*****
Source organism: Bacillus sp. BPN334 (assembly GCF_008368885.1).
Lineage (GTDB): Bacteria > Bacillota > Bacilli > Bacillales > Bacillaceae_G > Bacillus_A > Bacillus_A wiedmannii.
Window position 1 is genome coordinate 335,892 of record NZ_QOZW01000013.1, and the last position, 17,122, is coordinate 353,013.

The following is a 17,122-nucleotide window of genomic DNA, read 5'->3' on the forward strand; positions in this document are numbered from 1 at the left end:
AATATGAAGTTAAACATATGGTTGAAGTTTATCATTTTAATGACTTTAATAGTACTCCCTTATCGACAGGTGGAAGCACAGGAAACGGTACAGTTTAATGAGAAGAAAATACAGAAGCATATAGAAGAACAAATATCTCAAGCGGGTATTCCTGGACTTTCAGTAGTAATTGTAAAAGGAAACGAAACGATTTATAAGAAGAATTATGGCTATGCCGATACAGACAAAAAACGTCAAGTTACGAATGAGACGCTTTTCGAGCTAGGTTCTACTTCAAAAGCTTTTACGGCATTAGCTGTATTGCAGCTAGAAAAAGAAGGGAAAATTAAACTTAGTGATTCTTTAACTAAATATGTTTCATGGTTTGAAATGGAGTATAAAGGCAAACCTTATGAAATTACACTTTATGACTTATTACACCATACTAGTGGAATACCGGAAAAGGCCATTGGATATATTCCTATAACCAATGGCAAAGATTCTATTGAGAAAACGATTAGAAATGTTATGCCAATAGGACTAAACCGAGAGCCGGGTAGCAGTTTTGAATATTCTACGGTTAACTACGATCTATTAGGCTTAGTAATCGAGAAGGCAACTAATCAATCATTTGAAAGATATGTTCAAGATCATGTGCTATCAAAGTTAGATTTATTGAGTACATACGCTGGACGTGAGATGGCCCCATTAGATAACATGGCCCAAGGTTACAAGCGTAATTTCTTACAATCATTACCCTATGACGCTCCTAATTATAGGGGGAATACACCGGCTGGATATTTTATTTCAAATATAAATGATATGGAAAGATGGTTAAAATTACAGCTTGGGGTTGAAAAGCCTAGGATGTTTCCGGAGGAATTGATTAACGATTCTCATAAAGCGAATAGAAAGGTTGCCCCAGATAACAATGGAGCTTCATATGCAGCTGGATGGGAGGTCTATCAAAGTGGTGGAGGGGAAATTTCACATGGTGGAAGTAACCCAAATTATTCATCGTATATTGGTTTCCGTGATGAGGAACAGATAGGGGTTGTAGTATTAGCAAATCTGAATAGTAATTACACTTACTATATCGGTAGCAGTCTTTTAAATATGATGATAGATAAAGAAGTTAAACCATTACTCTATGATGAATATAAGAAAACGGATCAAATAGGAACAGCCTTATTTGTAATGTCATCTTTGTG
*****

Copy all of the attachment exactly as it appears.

Source organism: Bacillus sp. BPN334 (assembly GCF_008368885.1).
Lineage (GTDB): Bacteria > Bacillota > Bacilli > Bacillales > Bacillaceae_G > Bacillus_A > Bacillus_A wiedmannii.
Window position 1 is genome coordinate 335,892 of record NZ_QOZW01000013.1, and the last position, 17,122, is coordinate 353,013.

The following is a 17,122-nucleotide window of genomic DNA, read 5'->3' on the forward strand; positions in this document are numbered from 1 at the left end:
AATATGAAGTTAAACATATGGTTGAAGTTTATCATTTTAATGACTTTAATAGTACTCCCTTATCGACAGGTGGAAGCACAGGAAACGGTACAGTTTAATGAGAAGAAAATACAGAAGCATATAGAAGAACAAATATCTCAAGCGGGTATTCCTGGACTTTCAGTAGTAATTGTAAAAGGAAACGAAACGATTTATAAGAAGAATTATGGCTATGCCGATACAGACAAAAAACGTCAAGTTACGAATGAGACGCTTTTCGAGCTAGGTTCTACTTCAAAAGCTTTTACGGCATTAGCTGTATTGCAGCTAGAAAAAGAAGGGAAAATTAAACTTAGTGATTCTTTAACTAAATATGTTTCATGGTTTGAAATGGAGTATAAAGGCAAACCTTATGAAATTACACTTTATGACTTATTACACCATACTAGTGGAATACCGGAAAAGGCCATTGGATATATTCCTATAACCAATGGCAAAGATTCTATTGAGAAAACGATTAGAAATGTTATGCCAATAGGACTAAACCGAGAGCCGGGTAGCAGTTTTGAATATTCTACGGTTAACTACGATCTATTAGGCTTAGTAATCGAGAAGGCAACTAATCAATCATTTGAAAGATATGTTCAAGATCATGTGCTATCAAAGTTAGATTTATTGAGTACATACGCTGGACGTGAGATGGCCCCATTAGATAACATGGCCCAAGGTTACAAGCGTAATTTCTTACAATCATTACCCTATGACGCTCCTAATTATAGGGGGAATACACCGGCTGGATATTTTATTTCAAATATAAATGATATGGAAAGATGGTTAAAATTACAGCTTGGGGTTGAAAAGCCTAGGATGTTTCCGGAGGAATTGATTAACGATTCTCATAAAGCGAATAGAAAGGTTGCCCCAGATAACAATGGAGCTTCATATGCAGCTGGATGGGAGGTCTATCAAAGTGGTGGAGGGGAAATTTCACATGGTGGAAGTAACCCAAATTATTCATCGTATATTGGTTTCCGTGATGAGGAACAGATAGGGGTTGTAGTATTAGCAAATCTGAATAGTAATTACACTTACTATATCGGTAGCAGTCTTTTAAATATGATGATAGATAAAGAAGTTAAACCATTACTCTATGATGAATATAAGAAAACGGATCAAATAGGAACAGCCTTATTTGTAATGTCATCTTTGTG